What’s your thought process when choosing a memory card?  Get the cheapest one?  The one with the most storage for the best price?  The first one you see?

If that’s the case, you may have no problem with it, but let’s discuss a few things before you go shopping for one again.  If photography is your livelihood, you should put as much thought into it as choosing insurance…because, well, it is your insurance.

Disclaimer: This technology changes faster than I can write this article.

The two types of memory cards you’ll encounter with Canon cameras are SecureDigital (SD) and CompactFlash (CF).

  • SD cards are becoming more and more popular with camera manufacturers.  The “standard” SD cards had a maximum capacity of 2GB when they came out, so you’ll also see SDHC (High Capacity) and SDXC (Extra Capacity) up to a whopping 512GB.  You’ll also see naming conventions of UHS-I (Ultra High Speed) and UHS-II.  These cards have faster write speeds, and the latter is mostly only used for 4K video applications.  Always check with your camera manual to find out which type of SD card will be compatible with the camera.  Older cameras may not be compatible with newer cards.
  • CF cards come in Type I and Type II specifications.  While most cameras with a CF slot can hold a Type II card, support for these cards is being dropped.  These cards are thicker, draw more power, and can be more complex, i.e. break easier.  Stick with the Type I.

All of these cards should be formatted in your camera.  If you format or erase images from the card using your computer, the card may be corrupt when you put it in your camera due to the different operating & file systems.  I always erase & format the card while in the camera.

How to Choose a Memory Card

SD CardFirst, obviously, is to determine what kind of card your camera accepts.  There’s really no discussion here, just know that some higher-end cameras have multiple slots for different types of cards.

Second, ask yourself what kind of shooting you do primarily.

Do you do high-speed burst photography, such as with sports?  If so, you’ll need a card that has a quick write speed.  Otherwise, this feature probably isn’t as important to you.
SanDisk’s Extreme PRO and Lexar’s Professional 1066x CF cards both write up to 160MB/sec.  The slower CF cards like SanDisk’s Ultra still aren’t all that slow at 60MB/sec.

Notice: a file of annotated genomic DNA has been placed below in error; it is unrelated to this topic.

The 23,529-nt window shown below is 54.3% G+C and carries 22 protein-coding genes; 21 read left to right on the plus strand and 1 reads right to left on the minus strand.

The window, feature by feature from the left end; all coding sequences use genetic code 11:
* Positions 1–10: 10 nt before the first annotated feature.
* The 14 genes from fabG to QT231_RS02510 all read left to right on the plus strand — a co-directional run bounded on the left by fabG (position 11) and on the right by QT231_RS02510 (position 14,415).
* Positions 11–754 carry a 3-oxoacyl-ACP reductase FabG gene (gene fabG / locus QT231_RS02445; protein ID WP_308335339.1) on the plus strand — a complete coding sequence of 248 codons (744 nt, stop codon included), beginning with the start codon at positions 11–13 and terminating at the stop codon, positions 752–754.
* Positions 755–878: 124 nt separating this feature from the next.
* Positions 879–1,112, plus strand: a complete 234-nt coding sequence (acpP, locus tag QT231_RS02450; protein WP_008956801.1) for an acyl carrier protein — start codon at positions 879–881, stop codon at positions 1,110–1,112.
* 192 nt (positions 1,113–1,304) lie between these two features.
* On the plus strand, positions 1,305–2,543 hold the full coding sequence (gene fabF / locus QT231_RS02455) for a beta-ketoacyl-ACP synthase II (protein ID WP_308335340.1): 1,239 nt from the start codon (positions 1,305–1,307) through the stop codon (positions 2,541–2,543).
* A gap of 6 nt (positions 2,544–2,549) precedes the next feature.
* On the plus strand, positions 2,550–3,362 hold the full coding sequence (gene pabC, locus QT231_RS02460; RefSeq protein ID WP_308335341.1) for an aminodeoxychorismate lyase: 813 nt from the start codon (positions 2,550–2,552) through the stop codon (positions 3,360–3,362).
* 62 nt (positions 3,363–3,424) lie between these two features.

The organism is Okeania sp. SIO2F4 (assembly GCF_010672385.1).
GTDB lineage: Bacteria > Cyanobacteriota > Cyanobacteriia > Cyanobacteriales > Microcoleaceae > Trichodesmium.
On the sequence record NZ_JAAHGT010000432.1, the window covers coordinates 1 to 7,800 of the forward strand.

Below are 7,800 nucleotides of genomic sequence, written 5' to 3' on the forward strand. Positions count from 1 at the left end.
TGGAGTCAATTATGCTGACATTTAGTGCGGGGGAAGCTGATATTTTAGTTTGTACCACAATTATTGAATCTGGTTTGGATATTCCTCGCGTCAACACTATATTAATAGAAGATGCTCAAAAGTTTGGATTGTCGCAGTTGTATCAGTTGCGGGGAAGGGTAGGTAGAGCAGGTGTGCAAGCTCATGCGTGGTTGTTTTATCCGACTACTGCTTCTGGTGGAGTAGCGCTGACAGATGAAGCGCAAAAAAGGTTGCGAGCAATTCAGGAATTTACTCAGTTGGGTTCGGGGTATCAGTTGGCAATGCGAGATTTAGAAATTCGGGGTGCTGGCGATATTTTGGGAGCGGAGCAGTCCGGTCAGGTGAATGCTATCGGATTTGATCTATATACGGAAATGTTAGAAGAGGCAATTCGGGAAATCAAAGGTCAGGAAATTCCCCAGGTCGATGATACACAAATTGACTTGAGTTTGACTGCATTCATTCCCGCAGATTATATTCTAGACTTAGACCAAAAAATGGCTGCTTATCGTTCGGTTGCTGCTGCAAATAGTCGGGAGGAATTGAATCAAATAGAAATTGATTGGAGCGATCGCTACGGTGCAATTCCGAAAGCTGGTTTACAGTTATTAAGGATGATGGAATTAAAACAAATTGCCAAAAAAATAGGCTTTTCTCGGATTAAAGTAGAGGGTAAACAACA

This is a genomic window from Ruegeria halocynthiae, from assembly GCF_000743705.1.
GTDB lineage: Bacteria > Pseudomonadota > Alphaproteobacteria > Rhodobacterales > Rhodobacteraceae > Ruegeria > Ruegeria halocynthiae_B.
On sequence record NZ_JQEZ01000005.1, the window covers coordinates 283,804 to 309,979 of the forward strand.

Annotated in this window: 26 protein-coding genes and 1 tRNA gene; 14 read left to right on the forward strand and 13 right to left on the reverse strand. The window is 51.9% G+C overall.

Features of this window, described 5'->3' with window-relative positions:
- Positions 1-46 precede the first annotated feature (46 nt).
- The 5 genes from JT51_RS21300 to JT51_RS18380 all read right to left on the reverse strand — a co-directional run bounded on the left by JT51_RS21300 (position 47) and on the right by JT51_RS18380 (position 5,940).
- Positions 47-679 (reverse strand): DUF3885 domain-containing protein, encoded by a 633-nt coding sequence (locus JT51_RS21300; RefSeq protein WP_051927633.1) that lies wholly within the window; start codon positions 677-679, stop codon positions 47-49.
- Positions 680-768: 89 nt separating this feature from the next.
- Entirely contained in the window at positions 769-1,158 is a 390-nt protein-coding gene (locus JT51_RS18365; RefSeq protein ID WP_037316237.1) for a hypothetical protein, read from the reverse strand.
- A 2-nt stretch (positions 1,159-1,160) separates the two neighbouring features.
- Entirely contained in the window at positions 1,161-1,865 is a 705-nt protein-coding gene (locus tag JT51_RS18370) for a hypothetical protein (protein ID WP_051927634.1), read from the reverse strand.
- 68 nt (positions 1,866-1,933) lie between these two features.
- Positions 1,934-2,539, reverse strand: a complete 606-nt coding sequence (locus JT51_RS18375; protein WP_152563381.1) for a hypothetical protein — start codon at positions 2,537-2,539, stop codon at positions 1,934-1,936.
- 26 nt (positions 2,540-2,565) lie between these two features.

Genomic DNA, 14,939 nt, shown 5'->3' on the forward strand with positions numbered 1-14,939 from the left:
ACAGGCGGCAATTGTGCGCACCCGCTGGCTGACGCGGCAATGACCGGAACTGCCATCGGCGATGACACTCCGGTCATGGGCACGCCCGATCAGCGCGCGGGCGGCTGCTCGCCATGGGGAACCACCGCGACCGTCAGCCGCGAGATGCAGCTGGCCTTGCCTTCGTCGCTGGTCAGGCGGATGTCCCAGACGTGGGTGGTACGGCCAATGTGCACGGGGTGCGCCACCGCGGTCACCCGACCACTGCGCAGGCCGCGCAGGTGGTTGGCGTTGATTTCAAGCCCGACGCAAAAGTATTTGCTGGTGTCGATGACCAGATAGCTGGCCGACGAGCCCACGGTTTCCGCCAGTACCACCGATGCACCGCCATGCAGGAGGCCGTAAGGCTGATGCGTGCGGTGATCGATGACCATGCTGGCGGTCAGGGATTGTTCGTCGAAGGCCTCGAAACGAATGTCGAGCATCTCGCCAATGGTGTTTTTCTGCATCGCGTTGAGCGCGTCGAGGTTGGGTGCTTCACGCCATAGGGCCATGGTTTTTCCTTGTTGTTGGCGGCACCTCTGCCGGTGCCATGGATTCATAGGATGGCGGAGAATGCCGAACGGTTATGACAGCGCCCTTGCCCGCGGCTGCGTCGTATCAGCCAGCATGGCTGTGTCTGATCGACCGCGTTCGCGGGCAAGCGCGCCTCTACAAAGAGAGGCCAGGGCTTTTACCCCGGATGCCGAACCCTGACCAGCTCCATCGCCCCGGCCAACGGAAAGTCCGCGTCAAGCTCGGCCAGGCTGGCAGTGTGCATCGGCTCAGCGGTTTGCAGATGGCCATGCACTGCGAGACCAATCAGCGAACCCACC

SD cards are slightly slower; Lexar’s Professional UHS-I and SanDisk’s Extreme PRO UHS-I cards both write at around 90MB/sec.  Non-UHS cards are designated with a “class” system; the lower the number the slower the speed.

Why is this important?  When you shoot in burst mode, you’re filling up your camera’s buffer while it writes to the card.  The buffer will fill up faster if it’s a slow card, and the shutter will be disabled – you’ll miss the shot!

Do you shoot in JPEG or RAW?  If you’re a RAW shooter you’ll probably want more capacity to handle the larger files.  If you output smaller JPEG files, a smaller card is fine.  But which size?  This is where personal preference comes in.  I’ll just offer my two cents; take it for what it’s worth.
I shoot 21MP RAW files.  An 8GB CF card can hold approximately 250 images in this format.  This is large enough where I’m not constantly changing out cards and small enough where I’m not worried about losing all of my images if a card becomes corrupt or I lose it.  I can’t very well change out the card when I take the camera underwater so in that situation I opt for a 16GB card.
If you shoot in JPEG only, it’s probably unnecessary to get a 128GB card that can hold thousands and thousands of images.  But again, that’s your personal preference.  Just hope that you don’t lose that card, or that it doesn’t become corrupt, because then you’ve lost everything (assuming you haven’t backed up).

Third, which brand?  SanDisk is pretty much the pioneer in this technology and the leader.  Lexar is a reputable brand as well.  You can go with cheaper, lesser known brands but you may risk device corruption (something that happens only very rarely).  Some of these lesser brands use components made by SanDisk, but not all of them do.  It’s just my preference, but I’d rather go with a proven leader to secure my images.

Fourth, where to buy…beware, knockoffs do exist!  Fake cards are sold in identical packaging and you don’t want to leave your images in these cards!  Go through a recognized dealer, such as those listed below.

In Short

For the RAW shooters who constantly use burst mode:

CF: Try the SanDisk Extreme PRO 16GB (160MB/sec, $53.95 from Amazon) or the Lexar Professional 800x 8GB (120MB/sec, $27.95 from Amazon).
SD: A UHS-I SanDisk Extreme Plus 16GB SDHC (60MB/sec, $23.17 from Amazon) or Lexar Professional 400x 8GB SDHC (60MB/sec, $10.96 from Amazon).

For the RAW shooters who don’t hold down the shutter:

CF: Go with the slightly slower, but cheaper, SanDisk Ultra 8GB (50MB/sec, $19.99 from Amazon).
SD: The Lexar Platinum II 200x 8GB SDHC UHS-I ($11.59 from Amazon).

For the casual JPEG shooters:

CF: You shouldn’t need that much more storage, so the SanDisk Ultra 4GB should be plenty (25MB/sec, $14.99 from Amazon).
SD: You should be fine with the SanDisk Ultra 4GB SDHC Class 6 ($8.01 from Amazon).

Please leave your thoughts below!

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